2 Allison V-1710s-89/91
402 – 414mph*
250 – 320mph*
40 – 44,000ft*
275 – 350 miles (2,260 miles with drop tanks)*
4 nose-mounted .50 calibre Browning machine guns
1 nose mounted 20mm Hispano cannon
* Models H to J
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The P-38 Lightning was the first American fighter to be designed as a
long-range, high-altitude interceptor. However, due to technical
difficulties, it did not achieve its intended role. The P-38 did however
perform well when used as a tactical fighter-bomber; it had the range,
the heavy armament and could carry a heavy bomb load. At low altitude
the P-38 could manoeuvre well against the best of the German fighters
and was often referred to as the ‘Twin-Tailed Devil’ by the German pilots.
The P-38 also proved itself competent for long-range escort and
reconnaissance missions and was an effective aircraft for ground
support. The Lightning was difficult to destroy – if one engine was
taken out, the other engine could easily support it.
This fighter is most vulnerable when alone, so try to avoid one on one
dogfights. Try to work with a wingman, using hit and run strategy.
If an enemy gets on your tail, try to exploit the P-38s manoeuvrability –
ditch the bogey with a series of sharp turns, then head for the clouds.
The P-38 will not perform well in a dive because of severe tail buffeting.
P-47 Thunderbolt
Built by:
Aircraft Type:
Dimensions:
Engine:
Max Speed:
Cruise Speed:
Ceiling:
Combat Radius:
Fixed Weapons:
Republic Aviation Corporation
Fighter/Fighter – bomber; Single-seater
36’ 1" Length; 40’ 9" Span
Pratt & Witney R-2800 Double Wasp
419 – 436mph*
210 – 275mph*
41,000ft
275 – 315 miles*
8 wing-mounted .50 calibre Browning machine guns
* Models C to D
Often referred to as the ‘Jug’ by its pilots, the P-47 was designed around
the new Pratt & Witney R-2800 Double Wasp 2000 hp radial engine –
the most powerful at the time. It was also equipped with a turbo
supercharger that gave full power even at an altitude of 30,000 feet,
126
allowing the P-47 to outperform all German fighters at high altitude.
The aircraft also served as a low altitude fighter-bomber making use of
its heavy firepower and its ability to sustain heavy damage.
The P-47’s main weakness is its poor rate of climb but this is more
than compensated for by its first class diving ability. Use this feature to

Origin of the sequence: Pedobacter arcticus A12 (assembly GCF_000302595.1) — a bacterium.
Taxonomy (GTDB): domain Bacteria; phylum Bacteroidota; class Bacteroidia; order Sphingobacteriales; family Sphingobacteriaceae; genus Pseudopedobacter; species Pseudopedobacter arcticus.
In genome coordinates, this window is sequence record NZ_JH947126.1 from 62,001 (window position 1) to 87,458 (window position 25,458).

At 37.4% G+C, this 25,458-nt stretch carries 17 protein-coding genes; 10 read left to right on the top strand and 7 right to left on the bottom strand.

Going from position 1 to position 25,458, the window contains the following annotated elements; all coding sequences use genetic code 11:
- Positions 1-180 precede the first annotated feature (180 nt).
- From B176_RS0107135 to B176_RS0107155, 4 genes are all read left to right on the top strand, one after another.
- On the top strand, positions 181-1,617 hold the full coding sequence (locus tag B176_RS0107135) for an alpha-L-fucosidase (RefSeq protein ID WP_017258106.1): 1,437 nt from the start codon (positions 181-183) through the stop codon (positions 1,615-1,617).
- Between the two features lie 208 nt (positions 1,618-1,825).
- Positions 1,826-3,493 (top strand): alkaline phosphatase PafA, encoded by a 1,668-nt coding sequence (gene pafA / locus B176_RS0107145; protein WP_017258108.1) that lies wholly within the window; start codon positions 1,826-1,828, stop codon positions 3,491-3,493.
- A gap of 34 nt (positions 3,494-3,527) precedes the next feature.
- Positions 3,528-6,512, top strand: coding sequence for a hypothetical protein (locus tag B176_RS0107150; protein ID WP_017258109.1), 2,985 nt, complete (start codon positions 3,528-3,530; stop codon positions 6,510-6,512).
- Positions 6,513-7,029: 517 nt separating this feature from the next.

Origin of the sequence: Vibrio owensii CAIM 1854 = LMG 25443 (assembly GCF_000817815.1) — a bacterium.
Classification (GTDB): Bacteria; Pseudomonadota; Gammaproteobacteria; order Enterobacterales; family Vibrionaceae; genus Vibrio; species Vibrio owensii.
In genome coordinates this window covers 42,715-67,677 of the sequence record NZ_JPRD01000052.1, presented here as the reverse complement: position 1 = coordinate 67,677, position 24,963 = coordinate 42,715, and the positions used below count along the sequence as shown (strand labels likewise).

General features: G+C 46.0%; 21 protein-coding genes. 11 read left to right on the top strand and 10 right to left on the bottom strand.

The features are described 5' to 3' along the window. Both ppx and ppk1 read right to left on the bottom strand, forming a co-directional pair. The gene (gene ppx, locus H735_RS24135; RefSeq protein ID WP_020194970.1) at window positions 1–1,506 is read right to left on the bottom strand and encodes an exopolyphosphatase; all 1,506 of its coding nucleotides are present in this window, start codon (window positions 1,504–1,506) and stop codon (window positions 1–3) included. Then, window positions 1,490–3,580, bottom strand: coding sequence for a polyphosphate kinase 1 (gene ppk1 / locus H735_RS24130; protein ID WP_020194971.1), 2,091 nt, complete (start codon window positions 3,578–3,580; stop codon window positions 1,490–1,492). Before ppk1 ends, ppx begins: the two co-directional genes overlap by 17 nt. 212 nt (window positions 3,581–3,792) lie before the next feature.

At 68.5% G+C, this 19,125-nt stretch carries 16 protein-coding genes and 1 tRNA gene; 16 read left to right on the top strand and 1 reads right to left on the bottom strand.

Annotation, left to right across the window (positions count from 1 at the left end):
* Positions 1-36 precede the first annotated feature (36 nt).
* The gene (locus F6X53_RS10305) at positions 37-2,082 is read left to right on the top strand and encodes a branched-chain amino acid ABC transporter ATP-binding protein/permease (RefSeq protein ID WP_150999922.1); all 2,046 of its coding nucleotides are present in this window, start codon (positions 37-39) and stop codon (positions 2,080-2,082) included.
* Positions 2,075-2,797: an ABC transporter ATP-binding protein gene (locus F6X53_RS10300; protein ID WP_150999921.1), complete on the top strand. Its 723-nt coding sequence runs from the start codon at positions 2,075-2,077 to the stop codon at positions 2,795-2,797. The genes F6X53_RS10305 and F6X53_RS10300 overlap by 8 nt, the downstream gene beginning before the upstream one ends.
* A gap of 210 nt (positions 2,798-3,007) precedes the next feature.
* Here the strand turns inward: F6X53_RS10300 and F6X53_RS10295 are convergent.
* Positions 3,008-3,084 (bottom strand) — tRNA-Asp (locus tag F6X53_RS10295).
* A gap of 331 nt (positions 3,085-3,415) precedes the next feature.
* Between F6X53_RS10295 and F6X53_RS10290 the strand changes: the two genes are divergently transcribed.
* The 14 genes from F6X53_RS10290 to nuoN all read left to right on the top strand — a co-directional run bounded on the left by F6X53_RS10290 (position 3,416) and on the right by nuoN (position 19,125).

regain height rapidly – once you lose momentum from the dive,
climb in gentle turns and not in a steep, straight ascent.
Flying the Thunderbolt, your best defence is to initiate the attack.
Use the plane’s superior speed and the quickness of its dive to make a
pass at an enemy, and then drop sharply away. When threatened in
combat, if all else fails and you can’t shake off an attacker, take
comfort in the fact that the P-47 can take a lot of punishment before it
gives up the ghost.
P-51 Mustang
Built by:
Aircraft Type:
Dimensions:
Engine:
Max Speed:
Cruise Speed:
Ceiling:
Combat Radius:
Fixed Weapons:
North American Aviation
Fighter/Single-seater
32’ 3" Length; 37’ 0" Span
Packard Rolls-Royce Merlin V-1650-3/7*
439 – 437mph*
210 – 320mph*
42,000ft
450 miles (750 miles on drop tanks)
4 – 6* wing-mounted .50 calibre Browning
machine guns
* Models B to D
Considered by many to be the best fighter of the war, the Mustang began
life with an Allison engine as an underpowered, low-altitude attack
aircraft. But when it had the Rolls-Royce Merlin 61 engine installed it
was transformed into an excellent high altitude escort fighter. With a pair
of drop tanks, the Mustang could escort from England to anywhere in
Germany. Entering service in 1944 this was an aircraft that became the
vital lifeline for US bomber crews throughout the rest of the war.
127
With its vast range, great manoeuvrability and a speed no other fighter
can beat, the P-51 is the shining star of the USAAF, taking more ‘kills’
than any other plane.
The Merlin engine gives you the power for quick, steep climbs and the
Mustang has the firepower to take care of any situation, plus it’s accurate
and stable in a dive.
Beware that the P-51’s guns can jam during tight turns (the ammo belts
cause the gun breech to block). It’s also very vulnerable to enemy ground
fire due to an easily punctured cooling system.
The Luftwaffe
From the earliest days of combat flight, Germany has always been a
leader in military aviation technology and during the 1920s and 1930s
the country was consumed with a passion for flight. State funded flying
and gliding clubs (military aviation was banned under the Treaty of
Versailles at the end of WW1) were to be a fertile source of many future
pilots and, on the advent of war in 1939, Germany entered with a